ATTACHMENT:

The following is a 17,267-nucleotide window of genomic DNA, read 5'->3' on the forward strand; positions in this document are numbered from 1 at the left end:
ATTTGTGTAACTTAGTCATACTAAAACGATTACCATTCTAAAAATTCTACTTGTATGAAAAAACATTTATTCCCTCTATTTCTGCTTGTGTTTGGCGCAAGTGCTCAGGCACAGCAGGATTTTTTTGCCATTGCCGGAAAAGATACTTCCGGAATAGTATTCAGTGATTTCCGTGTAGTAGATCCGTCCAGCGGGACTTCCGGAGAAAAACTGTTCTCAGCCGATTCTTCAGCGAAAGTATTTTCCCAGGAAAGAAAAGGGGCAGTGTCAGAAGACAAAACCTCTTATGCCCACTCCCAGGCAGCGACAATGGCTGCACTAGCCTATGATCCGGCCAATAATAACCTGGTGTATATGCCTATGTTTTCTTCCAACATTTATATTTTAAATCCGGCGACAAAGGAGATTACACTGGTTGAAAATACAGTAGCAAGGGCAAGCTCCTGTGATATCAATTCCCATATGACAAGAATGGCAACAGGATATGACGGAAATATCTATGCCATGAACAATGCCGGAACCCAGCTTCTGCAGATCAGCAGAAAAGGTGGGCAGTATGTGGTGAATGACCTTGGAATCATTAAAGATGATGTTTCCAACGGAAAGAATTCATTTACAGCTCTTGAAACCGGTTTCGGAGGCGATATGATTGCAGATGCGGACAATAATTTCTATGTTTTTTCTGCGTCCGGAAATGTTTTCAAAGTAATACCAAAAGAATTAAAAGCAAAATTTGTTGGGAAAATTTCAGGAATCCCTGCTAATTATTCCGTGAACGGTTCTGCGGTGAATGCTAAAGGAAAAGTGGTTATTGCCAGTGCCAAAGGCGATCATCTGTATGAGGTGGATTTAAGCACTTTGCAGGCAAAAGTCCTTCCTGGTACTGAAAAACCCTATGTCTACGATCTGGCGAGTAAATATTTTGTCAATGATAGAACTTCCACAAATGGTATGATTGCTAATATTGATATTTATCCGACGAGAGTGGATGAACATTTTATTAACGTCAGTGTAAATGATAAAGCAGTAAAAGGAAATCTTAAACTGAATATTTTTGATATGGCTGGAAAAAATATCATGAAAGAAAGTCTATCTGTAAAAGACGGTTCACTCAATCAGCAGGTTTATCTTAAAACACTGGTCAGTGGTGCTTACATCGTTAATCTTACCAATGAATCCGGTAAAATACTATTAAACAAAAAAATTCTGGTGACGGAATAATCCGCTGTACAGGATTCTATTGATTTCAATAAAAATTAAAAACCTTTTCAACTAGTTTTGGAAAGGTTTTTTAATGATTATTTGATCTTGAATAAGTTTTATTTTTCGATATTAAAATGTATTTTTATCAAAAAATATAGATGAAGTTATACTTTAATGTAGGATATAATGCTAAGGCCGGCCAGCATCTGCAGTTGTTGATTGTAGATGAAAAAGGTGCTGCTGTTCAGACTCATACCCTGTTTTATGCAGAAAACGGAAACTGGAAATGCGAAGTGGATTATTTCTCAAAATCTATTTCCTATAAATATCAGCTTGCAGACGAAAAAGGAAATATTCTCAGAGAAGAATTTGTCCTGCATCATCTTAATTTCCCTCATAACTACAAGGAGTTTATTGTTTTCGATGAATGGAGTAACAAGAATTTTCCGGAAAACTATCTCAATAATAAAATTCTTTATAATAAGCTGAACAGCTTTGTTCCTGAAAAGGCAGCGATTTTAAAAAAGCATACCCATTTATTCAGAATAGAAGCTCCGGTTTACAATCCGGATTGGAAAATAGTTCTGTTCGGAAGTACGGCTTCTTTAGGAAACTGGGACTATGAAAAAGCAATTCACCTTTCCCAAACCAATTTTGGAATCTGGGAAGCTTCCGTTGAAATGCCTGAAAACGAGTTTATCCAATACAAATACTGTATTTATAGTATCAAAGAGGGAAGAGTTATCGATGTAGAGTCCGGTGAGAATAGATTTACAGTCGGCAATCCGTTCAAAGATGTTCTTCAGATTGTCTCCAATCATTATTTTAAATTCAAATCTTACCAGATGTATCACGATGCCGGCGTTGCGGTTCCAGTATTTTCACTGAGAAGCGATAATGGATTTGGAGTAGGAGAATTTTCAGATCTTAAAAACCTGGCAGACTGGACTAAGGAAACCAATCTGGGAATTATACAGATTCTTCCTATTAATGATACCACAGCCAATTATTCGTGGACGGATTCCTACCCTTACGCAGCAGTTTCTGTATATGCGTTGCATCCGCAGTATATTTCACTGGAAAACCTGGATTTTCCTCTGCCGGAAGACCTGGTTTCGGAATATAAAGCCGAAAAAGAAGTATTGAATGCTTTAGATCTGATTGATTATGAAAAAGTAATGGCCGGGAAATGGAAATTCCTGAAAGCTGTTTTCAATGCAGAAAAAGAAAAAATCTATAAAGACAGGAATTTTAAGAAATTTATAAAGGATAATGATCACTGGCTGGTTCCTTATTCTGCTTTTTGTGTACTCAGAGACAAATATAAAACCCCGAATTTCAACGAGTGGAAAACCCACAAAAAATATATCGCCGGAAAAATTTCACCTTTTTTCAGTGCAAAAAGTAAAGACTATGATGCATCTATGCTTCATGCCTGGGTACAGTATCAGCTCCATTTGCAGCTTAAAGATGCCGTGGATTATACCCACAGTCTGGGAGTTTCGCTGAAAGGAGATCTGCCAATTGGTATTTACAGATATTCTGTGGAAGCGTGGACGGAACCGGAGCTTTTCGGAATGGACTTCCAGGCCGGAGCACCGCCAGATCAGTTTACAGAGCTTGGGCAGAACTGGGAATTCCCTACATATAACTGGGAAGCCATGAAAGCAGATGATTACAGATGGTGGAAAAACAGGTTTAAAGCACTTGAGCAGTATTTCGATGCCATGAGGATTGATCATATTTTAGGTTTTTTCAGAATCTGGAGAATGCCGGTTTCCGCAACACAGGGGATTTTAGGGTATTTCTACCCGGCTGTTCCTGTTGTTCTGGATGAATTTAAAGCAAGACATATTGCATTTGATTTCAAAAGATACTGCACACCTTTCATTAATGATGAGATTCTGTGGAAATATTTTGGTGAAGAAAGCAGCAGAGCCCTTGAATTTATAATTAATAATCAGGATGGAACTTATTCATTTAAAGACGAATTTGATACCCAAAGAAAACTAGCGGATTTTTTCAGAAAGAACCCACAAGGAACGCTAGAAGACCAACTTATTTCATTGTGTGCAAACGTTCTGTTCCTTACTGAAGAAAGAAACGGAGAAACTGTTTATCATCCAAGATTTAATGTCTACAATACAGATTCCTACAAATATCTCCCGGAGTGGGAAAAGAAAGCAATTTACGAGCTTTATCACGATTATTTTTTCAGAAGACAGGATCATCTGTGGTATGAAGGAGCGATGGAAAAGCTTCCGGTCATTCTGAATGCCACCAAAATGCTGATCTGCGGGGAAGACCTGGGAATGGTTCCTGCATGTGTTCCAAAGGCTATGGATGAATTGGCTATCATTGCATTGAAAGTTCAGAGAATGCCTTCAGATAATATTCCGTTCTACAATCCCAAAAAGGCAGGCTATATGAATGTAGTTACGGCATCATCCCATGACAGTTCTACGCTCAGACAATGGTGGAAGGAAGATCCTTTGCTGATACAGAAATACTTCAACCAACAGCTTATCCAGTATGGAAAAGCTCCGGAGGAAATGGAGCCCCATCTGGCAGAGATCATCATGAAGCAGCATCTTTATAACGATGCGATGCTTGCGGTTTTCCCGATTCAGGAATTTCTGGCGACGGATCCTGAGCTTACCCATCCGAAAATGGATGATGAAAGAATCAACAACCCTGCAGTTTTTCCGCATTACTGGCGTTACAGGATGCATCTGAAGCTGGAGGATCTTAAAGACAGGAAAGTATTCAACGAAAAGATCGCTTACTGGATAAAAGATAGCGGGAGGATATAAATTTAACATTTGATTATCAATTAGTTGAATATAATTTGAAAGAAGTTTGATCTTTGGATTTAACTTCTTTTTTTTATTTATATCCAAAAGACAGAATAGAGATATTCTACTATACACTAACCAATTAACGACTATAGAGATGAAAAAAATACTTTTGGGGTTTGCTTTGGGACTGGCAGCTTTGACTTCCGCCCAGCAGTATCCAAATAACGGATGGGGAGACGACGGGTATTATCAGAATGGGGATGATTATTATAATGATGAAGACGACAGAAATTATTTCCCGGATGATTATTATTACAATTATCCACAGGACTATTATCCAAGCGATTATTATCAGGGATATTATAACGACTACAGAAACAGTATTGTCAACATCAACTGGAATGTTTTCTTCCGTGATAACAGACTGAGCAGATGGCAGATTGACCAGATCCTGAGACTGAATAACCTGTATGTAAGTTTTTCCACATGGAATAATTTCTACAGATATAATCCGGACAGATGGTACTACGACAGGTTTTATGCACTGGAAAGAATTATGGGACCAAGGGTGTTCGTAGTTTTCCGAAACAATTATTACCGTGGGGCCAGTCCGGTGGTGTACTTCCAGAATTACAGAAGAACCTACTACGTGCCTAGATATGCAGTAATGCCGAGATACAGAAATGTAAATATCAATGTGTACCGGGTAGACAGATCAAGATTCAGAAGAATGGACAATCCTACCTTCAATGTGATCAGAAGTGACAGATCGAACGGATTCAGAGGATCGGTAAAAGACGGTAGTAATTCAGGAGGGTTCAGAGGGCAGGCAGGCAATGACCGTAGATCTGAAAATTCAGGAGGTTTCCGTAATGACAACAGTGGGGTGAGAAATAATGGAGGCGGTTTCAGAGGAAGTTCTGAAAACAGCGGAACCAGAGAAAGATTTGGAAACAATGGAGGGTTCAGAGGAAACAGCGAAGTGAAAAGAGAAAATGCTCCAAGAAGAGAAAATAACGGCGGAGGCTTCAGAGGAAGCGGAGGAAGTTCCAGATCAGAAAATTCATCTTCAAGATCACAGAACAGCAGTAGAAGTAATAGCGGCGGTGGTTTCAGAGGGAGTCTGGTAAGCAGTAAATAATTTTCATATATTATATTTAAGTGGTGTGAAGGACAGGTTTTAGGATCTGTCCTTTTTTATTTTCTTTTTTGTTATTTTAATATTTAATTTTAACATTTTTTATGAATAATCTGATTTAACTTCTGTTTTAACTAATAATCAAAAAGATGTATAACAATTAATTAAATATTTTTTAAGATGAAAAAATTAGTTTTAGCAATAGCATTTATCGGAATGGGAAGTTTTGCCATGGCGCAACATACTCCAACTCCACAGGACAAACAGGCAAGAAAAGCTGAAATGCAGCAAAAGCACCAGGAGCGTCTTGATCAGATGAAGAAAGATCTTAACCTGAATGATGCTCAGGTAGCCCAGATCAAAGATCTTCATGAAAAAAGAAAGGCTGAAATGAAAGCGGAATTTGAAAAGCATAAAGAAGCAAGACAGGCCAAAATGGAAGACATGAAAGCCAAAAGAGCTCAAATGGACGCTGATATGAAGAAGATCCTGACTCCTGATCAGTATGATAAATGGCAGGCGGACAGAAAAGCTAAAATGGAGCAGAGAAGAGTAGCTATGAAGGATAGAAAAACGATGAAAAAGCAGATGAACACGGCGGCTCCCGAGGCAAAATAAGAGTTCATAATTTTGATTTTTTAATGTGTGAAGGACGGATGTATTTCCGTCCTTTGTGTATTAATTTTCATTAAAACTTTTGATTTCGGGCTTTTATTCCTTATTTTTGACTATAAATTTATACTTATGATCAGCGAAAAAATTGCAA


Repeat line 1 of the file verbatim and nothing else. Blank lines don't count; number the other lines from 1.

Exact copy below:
The following is a 17,267-nucleotide window of genomic DNA, read 5'->3' on the forward strand; positions in this document are numbered from 1 at the left end: